This week’s US gross domestic product (GDP) data paints a less gloomy first-quarter decline than first published and a bright picture for the second quarter [which,] as impressive as the rebound looks on the surface, we think is actually understated. Here’s why.
The above our introductory comments are edited excerpts from an article* by Joseph G. Carson (AllianceBernstein.com) entitled US Rebounds – With More Upside Likely.
The following article is presented courtesy of Lorimer Wilson, editor of www.munKNEE.com (Your Key to Making Money!), and www.FinancialArticleSummariesToday.com (A site for sore eyes and inquisitive minds) and has been edited, abridged and/or reformatted (some sub-titles and bold/italics emphases) for the sake of clarity and brevity to ensure a fast and easy read. This paragraph must be included in any article re-posting to avoid copyright infringement.
Carson goes on to say in further edited excerpts:
Wednesday’s initial report on second-quarter real GDP showed 4% annualized growth and an upward revision to the first-quarter’s decline, from –2.9% to –2.1%. The report also revised GDP for the past three years, revealing a much stronger underlying growth trend starting in the second half of 2013.
Impressive Growth, but Likely Understated
The report shows US growth being propelled by relatively strong gains in key cyclical private sectors, such as GDP goods (manufacturing) and GDP structures (construction). Gains were especially strong in the second quarter, as GDP goods increased by 10.5% annualized and GDP structures increased by 8%. Those results more than offset the first-quarter weather-related declines of 8.5% and 3.8%, respectively.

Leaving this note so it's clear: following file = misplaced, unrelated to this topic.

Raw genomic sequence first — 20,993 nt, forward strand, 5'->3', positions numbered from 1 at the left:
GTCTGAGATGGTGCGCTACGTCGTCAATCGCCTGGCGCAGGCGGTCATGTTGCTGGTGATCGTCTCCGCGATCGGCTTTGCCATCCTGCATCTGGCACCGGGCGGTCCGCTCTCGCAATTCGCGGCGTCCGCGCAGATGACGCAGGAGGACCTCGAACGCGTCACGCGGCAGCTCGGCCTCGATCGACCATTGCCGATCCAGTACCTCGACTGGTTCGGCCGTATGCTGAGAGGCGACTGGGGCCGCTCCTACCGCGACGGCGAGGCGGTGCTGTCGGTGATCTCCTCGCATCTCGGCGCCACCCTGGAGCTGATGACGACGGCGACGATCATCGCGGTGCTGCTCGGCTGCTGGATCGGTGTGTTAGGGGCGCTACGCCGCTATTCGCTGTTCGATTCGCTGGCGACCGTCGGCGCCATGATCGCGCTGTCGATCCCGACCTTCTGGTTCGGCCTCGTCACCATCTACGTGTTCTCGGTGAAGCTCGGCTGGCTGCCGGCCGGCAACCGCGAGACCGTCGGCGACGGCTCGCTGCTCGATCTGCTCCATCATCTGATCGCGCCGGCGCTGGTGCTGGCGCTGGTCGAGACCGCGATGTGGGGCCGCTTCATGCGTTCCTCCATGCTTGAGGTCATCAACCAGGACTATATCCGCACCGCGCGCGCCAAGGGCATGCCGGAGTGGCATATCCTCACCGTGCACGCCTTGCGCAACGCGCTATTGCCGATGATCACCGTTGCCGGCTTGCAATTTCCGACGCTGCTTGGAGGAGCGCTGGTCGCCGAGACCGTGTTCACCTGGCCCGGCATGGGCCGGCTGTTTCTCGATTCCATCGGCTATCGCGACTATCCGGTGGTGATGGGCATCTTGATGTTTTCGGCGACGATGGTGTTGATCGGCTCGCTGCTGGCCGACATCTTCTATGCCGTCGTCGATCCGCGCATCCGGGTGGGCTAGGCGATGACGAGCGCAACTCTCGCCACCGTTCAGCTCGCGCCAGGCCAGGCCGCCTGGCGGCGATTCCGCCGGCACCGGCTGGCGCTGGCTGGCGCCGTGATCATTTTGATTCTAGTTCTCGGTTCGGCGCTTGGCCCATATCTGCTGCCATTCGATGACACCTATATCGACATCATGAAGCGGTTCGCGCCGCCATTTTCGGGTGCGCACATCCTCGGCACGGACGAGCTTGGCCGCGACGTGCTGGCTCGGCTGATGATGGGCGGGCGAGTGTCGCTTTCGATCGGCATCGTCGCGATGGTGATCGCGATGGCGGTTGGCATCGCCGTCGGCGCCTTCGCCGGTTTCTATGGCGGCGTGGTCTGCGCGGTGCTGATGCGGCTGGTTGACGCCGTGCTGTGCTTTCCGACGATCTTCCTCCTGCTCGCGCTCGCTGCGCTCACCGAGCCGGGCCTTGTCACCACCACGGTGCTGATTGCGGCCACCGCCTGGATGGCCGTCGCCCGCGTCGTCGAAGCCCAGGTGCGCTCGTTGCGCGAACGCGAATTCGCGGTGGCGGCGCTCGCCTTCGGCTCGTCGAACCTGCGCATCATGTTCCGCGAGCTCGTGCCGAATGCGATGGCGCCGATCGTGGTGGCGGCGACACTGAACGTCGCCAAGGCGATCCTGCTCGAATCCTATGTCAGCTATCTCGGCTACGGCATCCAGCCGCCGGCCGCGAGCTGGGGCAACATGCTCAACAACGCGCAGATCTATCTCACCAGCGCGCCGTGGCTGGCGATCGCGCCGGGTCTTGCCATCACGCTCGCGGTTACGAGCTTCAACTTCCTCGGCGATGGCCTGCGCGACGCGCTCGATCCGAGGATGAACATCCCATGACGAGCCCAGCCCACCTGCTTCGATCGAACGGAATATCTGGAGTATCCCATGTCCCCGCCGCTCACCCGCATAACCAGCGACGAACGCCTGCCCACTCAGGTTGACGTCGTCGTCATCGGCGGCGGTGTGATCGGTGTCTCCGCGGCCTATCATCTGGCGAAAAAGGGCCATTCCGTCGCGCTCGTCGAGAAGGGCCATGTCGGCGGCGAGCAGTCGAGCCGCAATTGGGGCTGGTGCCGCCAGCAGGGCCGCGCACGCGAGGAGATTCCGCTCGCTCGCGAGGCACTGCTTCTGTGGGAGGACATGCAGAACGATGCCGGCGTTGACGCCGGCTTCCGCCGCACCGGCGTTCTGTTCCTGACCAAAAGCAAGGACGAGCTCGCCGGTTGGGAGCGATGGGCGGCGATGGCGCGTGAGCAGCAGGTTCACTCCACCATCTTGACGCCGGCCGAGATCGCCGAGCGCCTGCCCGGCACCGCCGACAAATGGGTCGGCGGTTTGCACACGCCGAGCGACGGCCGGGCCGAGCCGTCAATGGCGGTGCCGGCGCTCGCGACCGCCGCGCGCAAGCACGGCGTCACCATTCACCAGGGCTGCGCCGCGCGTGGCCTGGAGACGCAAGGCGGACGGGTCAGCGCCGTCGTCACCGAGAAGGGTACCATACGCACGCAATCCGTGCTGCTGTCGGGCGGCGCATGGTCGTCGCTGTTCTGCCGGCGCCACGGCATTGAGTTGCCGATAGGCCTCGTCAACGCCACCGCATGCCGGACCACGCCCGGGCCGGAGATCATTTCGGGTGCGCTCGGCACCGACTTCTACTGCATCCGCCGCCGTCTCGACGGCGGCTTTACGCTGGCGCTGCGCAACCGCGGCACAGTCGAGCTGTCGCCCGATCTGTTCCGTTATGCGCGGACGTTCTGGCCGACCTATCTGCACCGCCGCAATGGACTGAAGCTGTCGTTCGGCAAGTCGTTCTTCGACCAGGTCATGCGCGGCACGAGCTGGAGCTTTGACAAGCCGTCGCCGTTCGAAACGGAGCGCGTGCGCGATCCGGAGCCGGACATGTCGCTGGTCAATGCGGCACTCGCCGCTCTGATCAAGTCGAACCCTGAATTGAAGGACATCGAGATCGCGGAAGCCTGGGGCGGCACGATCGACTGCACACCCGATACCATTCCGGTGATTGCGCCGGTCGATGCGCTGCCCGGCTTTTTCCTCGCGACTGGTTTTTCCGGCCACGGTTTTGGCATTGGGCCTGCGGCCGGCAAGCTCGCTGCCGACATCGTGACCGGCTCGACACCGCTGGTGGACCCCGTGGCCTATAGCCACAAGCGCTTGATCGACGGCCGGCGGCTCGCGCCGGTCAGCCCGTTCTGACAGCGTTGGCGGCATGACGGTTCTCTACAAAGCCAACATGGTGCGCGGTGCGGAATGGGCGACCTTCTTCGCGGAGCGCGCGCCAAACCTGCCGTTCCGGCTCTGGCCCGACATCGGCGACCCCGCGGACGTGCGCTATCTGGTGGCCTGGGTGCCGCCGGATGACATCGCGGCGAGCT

As impressive as the second-quarter rebound looks on the surface, we think the data still understates the recovery. There are two fundamental reasons why we think reported growth in the second quarter—and the entire first half of 2014—looks too low:
1. A Major Drop in First-Half Unemployment
History shows that real GDP growth is highly correlated with substantial changes in the civilian unemployment rate. During the first half of 2014, unemployment declined by 0.7 percent—a feat only duplicated 13 times since 1960…[and] the average GDP growth during those 13 periods was 6%–7%, which puts the first half of this year well below the norm—according to the current estimates (see chart below). Of course, GDP for the second quarter and first half is still preliminary, but the jobless rate is hard data—and never revised – so, the sharp decline in the jobless rate suggests that GDP data will be upwardly revised—maybe substantially.
2. Strong Earnings Reports
Implied operating profits for the second quarter show a year-over-year decline of 3%…[which] runs counter to incoming earnings reports…from 320 of the 500 companies in the S&P 500 Index which report that operating earnings are running 6% to 7% higher than a year ago. If this gain holds up once all company reports are in, the growth in nominal gross domestic income (GDI) in 2Q would equal about 9% annualized. That’s far above the 6% annualized growth reported for nominal GDP.
It’s hard to fathom the possibility of an upward revision to nominal GDP of three full percentage points, but we think Gross Domestic Income has historically been a more accurate predictor of significant shifts in economic growth rates than GDP has and GDI points to continued strong gains in the second half of 2014—if not beyond…
Editor’s Note: The author’s views and conclusions in the above article are unaltered and no personal comments have been included to maintain the integrity of the original post. Furthermore, the views, conclusions and any recommendations offered in this article are not to be construed as an endorsement of such by the editor.
*http://blog.alliancebernstein.com/index.php/2014/08/01/us-economy-rebounds-with-more-upside-likely/ (© 2014 AllianceBernstein L.P.)
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